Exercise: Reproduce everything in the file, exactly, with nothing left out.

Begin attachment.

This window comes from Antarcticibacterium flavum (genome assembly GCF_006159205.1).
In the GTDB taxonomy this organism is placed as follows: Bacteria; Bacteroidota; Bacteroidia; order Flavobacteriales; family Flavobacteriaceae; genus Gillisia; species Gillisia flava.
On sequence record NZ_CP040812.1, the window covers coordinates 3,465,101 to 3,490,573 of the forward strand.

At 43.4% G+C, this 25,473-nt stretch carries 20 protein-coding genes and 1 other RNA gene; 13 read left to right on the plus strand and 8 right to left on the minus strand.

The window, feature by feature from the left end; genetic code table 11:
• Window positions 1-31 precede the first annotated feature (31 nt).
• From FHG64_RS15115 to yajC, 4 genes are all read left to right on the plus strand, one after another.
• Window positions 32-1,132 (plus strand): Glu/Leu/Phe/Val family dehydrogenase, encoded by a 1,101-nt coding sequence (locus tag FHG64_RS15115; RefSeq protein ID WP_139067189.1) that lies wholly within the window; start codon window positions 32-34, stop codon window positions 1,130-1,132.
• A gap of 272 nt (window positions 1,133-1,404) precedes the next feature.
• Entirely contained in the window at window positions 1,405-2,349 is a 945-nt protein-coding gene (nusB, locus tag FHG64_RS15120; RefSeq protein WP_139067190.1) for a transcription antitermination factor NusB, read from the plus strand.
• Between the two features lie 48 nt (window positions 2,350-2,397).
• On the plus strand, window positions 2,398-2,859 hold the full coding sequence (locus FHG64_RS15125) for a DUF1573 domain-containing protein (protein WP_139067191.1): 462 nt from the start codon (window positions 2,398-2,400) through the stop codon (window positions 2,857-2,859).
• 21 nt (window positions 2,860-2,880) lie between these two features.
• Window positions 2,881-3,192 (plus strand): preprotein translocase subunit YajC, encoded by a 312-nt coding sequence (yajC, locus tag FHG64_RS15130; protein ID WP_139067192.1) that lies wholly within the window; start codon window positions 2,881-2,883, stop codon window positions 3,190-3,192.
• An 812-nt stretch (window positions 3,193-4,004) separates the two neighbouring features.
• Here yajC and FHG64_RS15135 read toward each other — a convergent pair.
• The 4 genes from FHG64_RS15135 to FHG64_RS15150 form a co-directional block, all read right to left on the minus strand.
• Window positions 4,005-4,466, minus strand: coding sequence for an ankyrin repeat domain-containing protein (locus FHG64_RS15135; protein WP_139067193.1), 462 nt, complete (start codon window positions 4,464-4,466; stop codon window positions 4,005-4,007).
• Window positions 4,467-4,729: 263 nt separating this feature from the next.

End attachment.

This window comes from Antarcticibacterium flavum (genome assembly GCF_006159205.1).
In the GTDB taxonomy this organism is placed as follows: Bacteria; Bacteroidota; Bacteroidia; order Flavobacteriales; family Flavobacteriaceae; genus Gillisia; species Gillisia flava.
On sequence record NZ_CP040812.1, the window covers coordinates 3,465,101 to 3,490,573 of the forward strand.

At 43.4% G+C, this 25,473-nt stretch carries 20 protein-coding genes and 1 other RNA gene; 13 read left to right on the plus strand and 8 right to left on the minus strand.

The window, feature by feature from the left end; genetic code table 11:
• Window positions 1-31 precede the first annotated feature (31 nt).
• From FHG64_RS15115 to yajC, 4 genes are all read left to right on the plus strand, one after another.
• Window positions 32-1,132 (plus strand): Glu/Leu/Phe/Val family dehydrogenase, encoded by a 1,101-nt coding sequence (locus tag FHG64_RS15115; RefSeq protein ID WP_139067189.1) that lies wholly within the window; start codon window positions 32-34, stop codon window positions 1,130-1,132.
• A gap of 272 nt (window positions 1,133-1,404) precedes the next feature.
• Entirely contained in the window at window positions 1,405-2,349 is a 945-nt protein-coding gene (nusB, locus tag FHG64_RS15120; RefSeq protein WP_139067190.1) for a transcription antitermination factor NusB, read from the plus strand.
• Between the two features lie 48 nt (window positions 2,350-2,397).
• On the plus strand, window positions 2,398-2,859 hold the full coding sequence (locus FHG64_RS15125) for a DUF1573 domain-containing protein (protein WP_139067191.1): 462 nt from the start codon (window positions 2,398-2,400) through the stop codon (window positions 2,857-2,859).
• 21 nt (window positions 2,860-2,880) lie between these two features.
• Window positions 2,881-3,192 (plus strand): preprotein translocase subunit YajC, encoded by a 312-nt coding sequence (yajC, locus tag FHG64_RS15130; protein ID WP_139067192.1) that lies wholly within the window; start codon window positions 2,881-2,883, stop codon window positions 3,190-3,192.
• An 812-nt stretch (window positions 3,193-4,004) separates the two neighbouring features.
• Here yajC and FHG64_RS15135 read toward each other — a convergent pair.
• The 4 genes from FHG64_RS15135 to FHG64_RS15150 form a co-directional block, all read right to left on the minus strand.
• Window positions 4,005-4,466, minus strand: coding sequence for an ankyrin repeat domain-containing protein (locus FHG64_RS15135; protein WP_139067193.1), 462 nt, complete (start codon window positions 4,464-4,466; stop codon window positions 4,005-4,007).
• Window positions 4,467-4,729: 263 nt separating this feature from the next.